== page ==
‘‘We use wood fuel for firing up boilers and drying of the tea. It is the best way to generate boiler steam to dry the tea,’’ he said.
This means the factory will not fully transition to clean energy which requires the factory to entirely depend on renewable energy for its operations.
Deep in central Kenya’s hilly and fertile tea-growing county of Muranga is Makomboki tea factory. Makomboki is approximately 73 kilometers north of Kenya’s capital, Nairobi.
Makomboki employees feed the factory’s boilers with briquettes of macadamia, cashew and rice husks mixed with sawdust.
“We have not used a single cubic meter of firewood in the last six months and we are excited about that,” said factory manager John Gitau.
In 2010, the International Trade Centre started a training project aimed at teaching Kenya’s tea producers climate change mitigation techniques.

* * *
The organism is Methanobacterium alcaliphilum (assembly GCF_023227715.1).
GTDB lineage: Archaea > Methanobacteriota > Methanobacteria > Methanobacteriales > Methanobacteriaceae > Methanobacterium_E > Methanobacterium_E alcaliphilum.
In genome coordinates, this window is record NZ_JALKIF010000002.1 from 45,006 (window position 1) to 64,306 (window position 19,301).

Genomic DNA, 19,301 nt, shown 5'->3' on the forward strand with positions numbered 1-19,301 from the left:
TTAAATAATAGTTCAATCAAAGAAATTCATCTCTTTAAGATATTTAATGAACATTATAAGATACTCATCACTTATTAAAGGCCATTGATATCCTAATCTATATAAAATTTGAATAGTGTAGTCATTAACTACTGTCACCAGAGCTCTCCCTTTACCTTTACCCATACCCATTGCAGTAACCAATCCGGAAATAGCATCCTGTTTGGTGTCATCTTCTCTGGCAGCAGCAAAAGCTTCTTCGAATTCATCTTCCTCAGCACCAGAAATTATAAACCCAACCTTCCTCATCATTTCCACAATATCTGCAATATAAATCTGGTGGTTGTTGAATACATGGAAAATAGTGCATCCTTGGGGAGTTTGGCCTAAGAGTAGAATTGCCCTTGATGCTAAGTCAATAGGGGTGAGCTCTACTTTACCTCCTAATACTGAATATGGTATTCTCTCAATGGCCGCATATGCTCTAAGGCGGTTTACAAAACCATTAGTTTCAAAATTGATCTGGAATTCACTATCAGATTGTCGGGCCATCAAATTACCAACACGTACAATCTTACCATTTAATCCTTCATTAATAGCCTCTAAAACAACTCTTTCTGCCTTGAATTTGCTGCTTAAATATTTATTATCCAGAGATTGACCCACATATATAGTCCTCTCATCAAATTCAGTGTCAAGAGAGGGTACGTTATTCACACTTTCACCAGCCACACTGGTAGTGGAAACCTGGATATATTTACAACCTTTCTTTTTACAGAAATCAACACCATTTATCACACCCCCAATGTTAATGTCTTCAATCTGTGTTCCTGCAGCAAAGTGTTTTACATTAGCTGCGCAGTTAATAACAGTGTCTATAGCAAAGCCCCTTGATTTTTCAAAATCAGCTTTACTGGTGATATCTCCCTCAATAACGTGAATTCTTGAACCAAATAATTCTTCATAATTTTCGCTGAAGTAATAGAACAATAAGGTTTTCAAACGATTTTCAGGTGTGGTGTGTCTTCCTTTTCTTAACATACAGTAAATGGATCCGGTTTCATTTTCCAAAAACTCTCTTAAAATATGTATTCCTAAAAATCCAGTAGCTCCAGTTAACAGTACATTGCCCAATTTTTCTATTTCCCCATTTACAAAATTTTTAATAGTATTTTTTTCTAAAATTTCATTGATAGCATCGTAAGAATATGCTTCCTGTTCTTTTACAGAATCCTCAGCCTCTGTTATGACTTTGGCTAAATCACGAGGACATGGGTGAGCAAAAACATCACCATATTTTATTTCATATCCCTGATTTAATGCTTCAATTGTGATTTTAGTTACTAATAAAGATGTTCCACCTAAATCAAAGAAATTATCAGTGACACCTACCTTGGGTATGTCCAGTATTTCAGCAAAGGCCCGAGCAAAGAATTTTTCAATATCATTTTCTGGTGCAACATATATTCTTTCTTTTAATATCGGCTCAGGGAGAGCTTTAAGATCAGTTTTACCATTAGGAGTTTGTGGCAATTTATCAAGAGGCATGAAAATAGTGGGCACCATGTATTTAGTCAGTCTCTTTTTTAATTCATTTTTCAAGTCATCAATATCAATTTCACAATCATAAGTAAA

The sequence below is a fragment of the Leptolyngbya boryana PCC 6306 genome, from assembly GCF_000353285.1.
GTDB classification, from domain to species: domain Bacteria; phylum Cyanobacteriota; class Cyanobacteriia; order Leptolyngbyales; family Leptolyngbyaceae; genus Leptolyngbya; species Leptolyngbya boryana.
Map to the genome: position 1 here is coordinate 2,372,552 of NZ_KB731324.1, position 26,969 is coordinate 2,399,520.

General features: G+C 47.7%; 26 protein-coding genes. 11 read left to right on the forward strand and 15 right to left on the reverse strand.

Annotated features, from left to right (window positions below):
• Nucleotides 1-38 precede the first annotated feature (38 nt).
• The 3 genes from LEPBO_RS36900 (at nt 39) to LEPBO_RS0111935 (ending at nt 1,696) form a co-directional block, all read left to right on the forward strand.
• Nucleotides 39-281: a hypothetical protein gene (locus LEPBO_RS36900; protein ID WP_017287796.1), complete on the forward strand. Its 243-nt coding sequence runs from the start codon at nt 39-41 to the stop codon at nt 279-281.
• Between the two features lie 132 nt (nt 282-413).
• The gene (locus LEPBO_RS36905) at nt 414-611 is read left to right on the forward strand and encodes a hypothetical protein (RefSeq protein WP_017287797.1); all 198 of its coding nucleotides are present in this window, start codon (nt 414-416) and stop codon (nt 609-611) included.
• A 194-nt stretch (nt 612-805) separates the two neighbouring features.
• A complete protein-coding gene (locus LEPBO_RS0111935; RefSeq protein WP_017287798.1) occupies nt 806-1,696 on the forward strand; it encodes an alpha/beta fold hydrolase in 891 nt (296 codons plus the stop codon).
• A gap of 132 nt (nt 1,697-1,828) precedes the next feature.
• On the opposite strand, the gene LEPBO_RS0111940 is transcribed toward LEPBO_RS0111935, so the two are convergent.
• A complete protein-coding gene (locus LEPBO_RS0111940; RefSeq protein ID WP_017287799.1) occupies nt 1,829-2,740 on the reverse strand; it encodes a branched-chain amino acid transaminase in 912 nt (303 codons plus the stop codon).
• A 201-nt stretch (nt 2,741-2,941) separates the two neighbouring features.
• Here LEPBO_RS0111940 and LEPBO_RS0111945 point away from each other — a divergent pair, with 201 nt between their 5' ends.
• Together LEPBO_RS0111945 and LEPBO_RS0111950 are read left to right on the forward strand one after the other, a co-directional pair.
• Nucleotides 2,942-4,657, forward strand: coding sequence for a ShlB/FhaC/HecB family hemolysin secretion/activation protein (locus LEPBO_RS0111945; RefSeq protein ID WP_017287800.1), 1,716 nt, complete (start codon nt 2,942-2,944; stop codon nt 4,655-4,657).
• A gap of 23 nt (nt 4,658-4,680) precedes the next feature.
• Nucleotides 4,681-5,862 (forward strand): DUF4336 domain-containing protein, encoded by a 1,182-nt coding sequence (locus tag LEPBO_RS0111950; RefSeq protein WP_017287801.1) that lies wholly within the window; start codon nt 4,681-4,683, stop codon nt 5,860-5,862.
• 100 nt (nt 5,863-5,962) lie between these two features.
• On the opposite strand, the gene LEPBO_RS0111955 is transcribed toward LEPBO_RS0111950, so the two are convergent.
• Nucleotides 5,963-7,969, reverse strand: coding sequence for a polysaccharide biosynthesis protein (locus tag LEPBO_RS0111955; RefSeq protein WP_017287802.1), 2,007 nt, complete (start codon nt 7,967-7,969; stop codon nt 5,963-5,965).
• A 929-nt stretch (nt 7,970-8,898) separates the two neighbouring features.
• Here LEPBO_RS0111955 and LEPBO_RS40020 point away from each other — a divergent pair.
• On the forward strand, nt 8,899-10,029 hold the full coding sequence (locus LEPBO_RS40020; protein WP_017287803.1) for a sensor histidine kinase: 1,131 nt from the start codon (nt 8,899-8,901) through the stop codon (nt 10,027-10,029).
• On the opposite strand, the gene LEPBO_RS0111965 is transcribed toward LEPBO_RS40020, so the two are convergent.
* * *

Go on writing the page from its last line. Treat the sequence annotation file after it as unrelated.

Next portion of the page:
Inspired by what they learned, Makomboki’s board of directors decided to shift their fuel source from firewood to briquettes.
Since then, the factory has scaled up its use of alternative fuels and weaned itself off its dependence on firewood.
Makomboki makes its briquettes thanks to a project designed by Living Earth Foundation, a United Kingdom-based charity working to tackle the energy challenge facing Kenyan tea producers.
Funding for the Makomboki briquette production plant was provided by the European Commission and British retailer Marks & Spencer, which buys tea from the factory.
The husks for the briquettes come from other factories within Muranga and Kiambu counties, while the sawdust is obtained from mills near Makomboki.
“Saw millers actually have a problem finding ways to dispose of their sawdust. We are helping them get rid of their waste,” said Gitau.